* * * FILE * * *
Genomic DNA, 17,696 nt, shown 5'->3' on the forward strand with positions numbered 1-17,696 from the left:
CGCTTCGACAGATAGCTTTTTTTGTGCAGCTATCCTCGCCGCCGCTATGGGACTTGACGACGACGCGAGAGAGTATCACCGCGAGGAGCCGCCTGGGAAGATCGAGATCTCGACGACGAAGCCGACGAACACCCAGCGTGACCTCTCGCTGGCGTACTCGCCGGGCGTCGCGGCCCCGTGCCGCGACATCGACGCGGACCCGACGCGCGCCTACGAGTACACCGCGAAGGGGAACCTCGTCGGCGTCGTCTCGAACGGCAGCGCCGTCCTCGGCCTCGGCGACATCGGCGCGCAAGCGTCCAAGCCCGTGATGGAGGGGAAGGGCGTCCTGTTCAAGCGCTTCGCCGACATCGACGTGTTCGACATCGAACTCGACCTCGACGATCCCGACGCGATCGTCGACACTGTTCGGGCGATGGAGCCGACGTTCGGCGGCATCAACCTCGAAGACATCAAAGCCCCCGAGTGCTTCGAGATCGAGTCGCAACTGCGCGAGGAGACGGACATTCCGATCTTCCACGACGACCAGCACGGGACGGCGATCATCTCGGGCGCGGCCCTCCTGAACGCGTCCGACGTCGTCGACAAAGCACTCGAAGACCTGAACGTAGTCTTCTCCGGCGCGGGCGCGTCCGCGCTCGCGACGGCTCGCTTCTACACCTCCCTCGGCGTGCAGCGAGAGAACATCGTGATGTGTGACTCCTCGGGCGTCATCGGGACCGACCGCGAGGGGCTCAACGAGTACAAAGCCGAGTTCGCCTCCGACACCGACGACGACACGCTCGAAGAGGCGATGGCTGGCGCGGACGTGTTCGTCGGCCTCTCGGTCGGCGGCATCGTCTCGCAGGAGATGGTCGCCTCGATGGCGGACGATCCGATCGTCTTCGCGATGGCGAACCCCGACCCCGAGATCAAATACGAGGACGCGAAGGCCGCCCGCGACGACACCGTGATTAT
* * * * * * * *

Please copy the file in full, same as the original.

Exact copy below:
Genomic DNA, 17,696 nt, shown 5'->3' on the forward strand with positions numbered 1-17,696 from the left:
CGCTTCGACAGATAGCTTTTTTTGTGCAGCTATCCTCGCCGCCGCTATGGGACTTGACGACGACGCGAGAGAGTATCACCGCGAGGAGCCGCCTGGGAAGATCGAGATCTCGACGACGAAGCCGACGAACACCCAGCGTGACCTCTCGCTGGCGTACTCGCCGGGCGTCGCGGCCCCGTGCCGCGACATCGACGCGGACCCGACGCGCGCCTACGAGTACACCGCGAAGGGGAACCTCGTCGGCGTCGTCTCGAACGGCAGCGCCGTCCTCGGCCTCGGCGACATCGGCGCGCAAGCGTCCAAGCCCGTGATGGAGGGGAAGGGCGTCCTGTTCAAGCGCTTCGCCGACATCGACGTGTTCGACATCGAACTCGACCTCGACGATCCCGACGCGATCGTCGACACTGTTCGGGCGATGGAGCCGACGTTCGGCGGCATCAACCTCGAAGACATCAAAGCCCCCGAGTGCTTCGAGATCGAGTCGCAACTGCGCGAGGAGACGGACATTCCGATCTTCCACGACGACCAGCACGGGACGGCGATCATCTCGGGCGCGGCCCTCCTGAACGCGTCCGACGTCGTCGACAAAGCACTCGAAGACCTGAACGTAGTCTTCTCCGGCGCGGGCGCGTCCGCGCTCGCGACGGCTCGCTTCTACACCTCCCTCGGCGTGCAGCGAGAGAACATCGTGATGTGTGACTCCTCGGGCGTCATCGGGACCGACCGCGAGGGGCTCAACGAGTACAAAGCCGAGTTCGCCTCCGACACCGACGACGACACGCTCGAAGAGGCGATGGCTGGCGCGGACGTGTTCGTCGGCCTCTCGGTCGGCGGCATCGTCTCGCAGGAGATGGTCGCCTCGATGGCGGACGATCCGATCGTCTTCGCGATGGCGAACCCCGACCCCGAGATCAAATACGAGGACGCGAAGGCCGCCCGCGACGACACCGTGATTAT